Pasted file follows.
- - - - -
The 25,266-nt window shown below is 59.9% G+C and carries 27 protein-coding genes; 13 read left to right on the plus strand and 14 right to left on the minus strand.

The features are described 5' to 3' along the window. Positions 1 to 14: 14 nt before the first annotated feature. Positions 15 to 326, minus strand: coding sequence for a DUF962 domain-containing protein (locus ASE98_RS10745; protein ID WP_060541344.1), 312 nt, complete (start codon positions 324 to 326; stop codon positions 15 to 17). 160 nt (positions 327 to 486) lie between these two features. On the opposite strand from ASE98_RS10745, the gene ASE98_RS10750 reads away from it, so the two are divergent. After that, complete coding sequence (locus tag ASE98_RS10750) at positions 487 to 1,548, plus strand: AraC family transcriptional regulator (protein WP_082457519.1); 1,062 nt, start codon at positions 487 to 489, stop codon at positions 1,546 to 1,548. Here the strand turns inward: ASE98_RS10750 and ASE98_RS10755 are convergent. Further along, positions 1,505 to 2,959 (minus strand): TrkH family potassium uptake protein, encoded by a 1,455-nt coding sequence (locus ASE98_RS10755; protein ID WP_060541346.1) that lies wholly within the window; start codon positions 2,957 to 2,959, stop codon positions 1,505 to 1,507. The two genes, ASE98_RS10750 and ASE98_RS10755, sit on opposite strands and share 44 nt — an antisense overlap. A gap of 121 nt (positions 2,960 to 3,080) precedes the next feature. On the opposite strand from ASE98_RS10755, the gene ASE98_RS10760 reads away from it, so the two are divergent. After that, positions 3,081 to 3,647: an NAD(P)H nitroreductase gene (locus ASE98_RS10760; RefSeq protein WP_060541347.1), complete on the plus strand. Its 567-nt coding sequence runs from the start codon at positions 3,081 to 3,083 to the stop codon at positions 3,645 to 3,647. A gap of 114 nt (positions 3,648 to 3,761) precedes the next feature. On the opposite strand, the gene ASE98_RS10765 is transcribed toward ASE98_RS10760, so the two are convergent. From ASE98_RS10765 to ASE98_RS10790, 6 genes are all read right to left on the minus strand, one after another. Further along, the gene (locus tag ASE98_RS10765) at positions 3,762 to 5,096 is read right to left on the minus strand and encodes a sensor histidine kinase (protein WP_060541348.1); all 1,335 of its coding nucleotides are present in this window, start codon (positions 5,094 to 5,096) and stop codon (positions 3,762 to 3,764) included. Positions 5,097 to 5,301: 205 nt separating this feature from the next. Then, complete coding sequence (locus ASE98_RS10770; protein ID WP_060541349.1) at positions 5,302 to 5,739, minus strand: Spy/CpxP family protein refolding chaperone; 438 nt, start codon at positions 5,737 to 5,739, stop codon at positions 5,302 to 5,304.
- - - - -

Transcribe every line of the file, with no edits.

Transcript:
The 25,266-nt window shown below is 59.9% G+C and carries 27 protein-coding genes; 13 read left to right on the plus strand and 14 right to left on the minus strand.

The features are described 5' to 3' along the window. Positions 1 to 14: 14 nt before the first annotated feature. Positions 15 to 326, minus strand: coding sequence for a DUF962 domain-containing protein (locus ASE98_RS10745; protein ID WP_060541344.1), 312 nt, complete (start codon positions 324 to 326; stop codon positions 15 to 17). 160 nt (positions 327 to 486) lie between these two features. On the opposite strand from ASE98_RS10745, the gene ASE98_RS10750 reads away from it, so the two are divergent. After that, complete coding sequence (locus tag ASE98_RS10750) at positions 487 to 1,548, plus strand: AraC family transcriptional regulator (protein WP_082457519.1); 1,062 nt, start codon at positions 487 to 489, stop codon at positions 1,546 to 1,548. Here the strand turns inward: ASE98_RS10750 and ASE98_RS10755 are convergent. Further along, positions 1,505 to 2,959 (minus strand): TrkH family potassium uptake protein, encoded by a 1,455-nt coding sequence (locus ASE98_RS10755; protein ID WP_060541346.1) that lies wholly within the window; start codon positions 2,957 to 2,959, stop codon positions 1,505 to 1,507. The two genes, ASE98_RS10750 and ASE98_RS10755, sit on opposite strands and share 44 nt — an antisense overlap. A gap of 121 nt (positions 2,960 to 3,080) precedes the next feature. On the opposite strand from ASE98_RS10755, the gene ASE98_RS10760 reads away from it, so the two are divergent. After that, positions 3,081 to 3,647: an NAD(P)H nitroreductase gene (locus ASE98_RS10760; RefSeq protein WP_060541347.1), complete on the plus strand. Its 567-nt coding sequence runs from the start codon at positions 3,081 to 3,083 to the stop codon at positions 3,645 to 3,647. A gap of 114 nt (positions 3,648 to 3,761) precedes the next feature. On the opposite strand, the gene ASE98_RS10765 is transcribed toward ASE98_RS10760, so the two are convergent. From ASE98_RS10765 to ASE98_RS10790, 6 genes are all read right to left on the minus strand, one after another. Further along, the gene (locus tag ASE98_RS10765) at positions 3,762 to 5,096 is read right to left on the minus strand and encodes a sensor histidine kinase (protein WP_060541348.1); all 1,335 of its coding nucleotides are present in this window, start codon (positions 5,094 to 5,096) and stop codon (positions 3,762 to 3,764) included. Positions 5,097 to 5,301: 205 nt separating this feature from the next. Then, complete coding sequence (locus ASE98_RS10770; protein ID WP_060541349.1) at positions 5,302 to 5,739, minus strand: Spy/CpxP family protein refolding chaperone; 438 nt, start codon at positions 5,737 to 5,739, stop codon at positions 5,302 to 5,304.